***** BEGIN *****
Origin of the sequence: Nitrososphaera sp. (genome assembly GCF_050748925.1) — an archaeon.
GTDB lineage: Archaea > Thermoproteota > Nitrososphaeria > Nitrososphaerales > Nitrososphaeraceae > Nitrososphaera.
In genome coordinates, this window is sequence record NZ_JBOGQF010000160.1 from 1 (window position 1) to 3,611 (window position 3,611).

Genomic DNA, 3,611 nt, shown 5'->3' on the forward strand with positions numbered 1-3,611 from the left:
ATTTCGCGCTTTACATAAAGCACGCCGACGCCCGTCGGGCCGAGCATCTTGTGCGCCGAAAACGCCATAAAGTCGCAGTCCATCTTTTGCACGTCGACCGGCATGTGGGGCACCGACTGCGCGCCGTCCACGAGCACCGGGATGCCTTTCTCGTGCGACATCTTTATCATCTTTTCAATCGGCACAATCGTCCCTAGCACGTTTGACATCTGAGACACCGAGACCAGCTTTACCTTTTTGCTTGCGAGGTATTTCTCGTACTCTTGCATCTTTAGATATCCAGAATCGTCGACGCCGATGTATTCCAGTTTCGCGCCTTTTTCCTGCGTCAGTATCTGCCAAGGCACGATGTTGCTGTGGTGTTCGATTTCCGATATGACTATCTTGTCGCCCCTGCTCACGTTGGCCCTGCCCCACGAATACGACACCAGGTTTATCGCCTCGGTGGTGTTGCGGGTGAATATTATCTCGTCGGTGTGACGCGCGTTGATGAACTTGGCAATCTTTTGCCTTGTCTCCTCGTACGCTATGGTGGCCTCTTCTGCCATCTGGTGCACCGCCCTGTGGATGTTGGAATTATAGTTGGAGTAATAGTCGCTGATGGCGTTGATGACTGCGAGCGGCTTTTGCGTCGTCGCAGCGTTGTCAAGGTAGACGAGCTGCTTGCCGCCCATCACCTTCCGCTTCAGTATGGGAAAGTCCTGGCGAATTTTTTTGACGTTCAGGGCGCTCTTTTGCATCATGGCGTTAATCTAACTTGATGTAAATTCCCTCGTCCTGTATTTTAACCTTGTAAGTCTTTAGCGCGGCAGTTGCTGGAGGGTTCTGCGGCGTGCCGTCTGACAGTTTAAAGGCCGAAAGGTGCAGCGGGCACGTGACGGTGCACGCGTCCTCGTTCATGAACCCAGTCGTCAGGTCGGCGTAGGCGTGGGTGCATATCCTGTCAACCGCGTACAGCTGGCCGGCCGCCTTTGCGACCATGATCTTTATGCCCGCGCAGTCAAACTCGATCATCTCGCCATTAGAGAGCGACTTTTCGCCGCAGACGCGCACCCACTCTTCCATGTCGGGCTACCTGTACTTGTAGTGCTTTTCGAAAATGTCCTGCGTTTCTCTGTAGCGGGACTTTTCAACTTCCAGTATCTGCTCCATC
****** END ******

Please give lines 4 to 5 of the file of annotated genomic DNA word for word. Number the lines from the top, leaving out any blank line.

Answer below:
Genomic DNA, 3,611 nt, shown 5'->3' on the forward strand with positions numbered 1-3,611 from the left:
ATTTCGCGCTTTACATAAAGCACGCCGACGCCCGTCGGGCCGAGCATCTTGTGCGCCGAAAACGCCATAAAGTCGCAGTCCATCTTTTGCACGTCGACCGGCATGTGGGGCACCGACTGCGCGCCGTCCACGAGCACCGGGATGCCTTTCTCGTGCGACATCTTTATCATCTTTTCAATCGGCACAATCGTCCCTAGCACGTTTGACATCTGAGACACCGAGACCAGCTTTACCTTTTTGCTTGCGAGGTATTTCTCGTACTCTTGCATCTTTAGATATCCAGAATCGTCGACGCCGATGTATTCCAGTTTCGCGCCTTTTTCCTGCGTCAGTATCTGCCAAGGCACGATGTTGCTGTGGTGTTCGATTTCCGATATGACTATCTTGTCGCCCCTGCTCACGTTGGCCCTGCCCCACGAATACGACACCAGGTTTATCGCCTCGGTGGTGTTGCGGGTGAATATTATCTCGTCGGTGTGACGCGCGTTGATGAACTTGGCAATCTTTTGCCTTGTCTCCTCGTACGCTATGGTGGCCTCTTCTGCCATCTGGTGCACCGCCCTGTGGATGTTGGAATTATAGTTGGAGTAATAGTCGCTGATGGCGTTGATGACTGCGAGCGGCTTTTGCGTCGTCGCAGCGTTGTCAAGGTAGACGAGCTGCTTGCCGCCCATCACCTTCCGCTTCAGTATGGGAAAGTCCTGGCGAATTTTTTTGACGTTCAGGGCGCTCTTTTGCATCATGGCGTTAATCTAACTTGATGTAAATTCCCTCGTCCTGTATTTTAACCTTGTAAGTCTTTAGCGCGGCAGTTGCTGGAGGGTTCTGCGGCGTGCCGTCTGACAGTTTAAAGGCCGAAAGGTGCAGCGGGCACGTGACGGTGCACGCGTCCTCGTTCATGAACCCAGTCGTCAGGTCGGCGTAGGCGTGGGTGCATATCCTGTCAACCGCGTACAGCTGGCCGGCCGCCTTTGCGACCATGATCTTTATGCCCGCGCAGTCAAACTCGATCATCTCGCCATTAGAGAGCGACTTTTCGCCGCAGACGCGCACCCACTCTTCCATGTCGGGCTACCTGTACTTGTAGTGCTTTTCGAAAATGTCCTGCGTTTCTCTGTAGCGGGACTTTTCAACTTCCAGTATCTGCTCCATC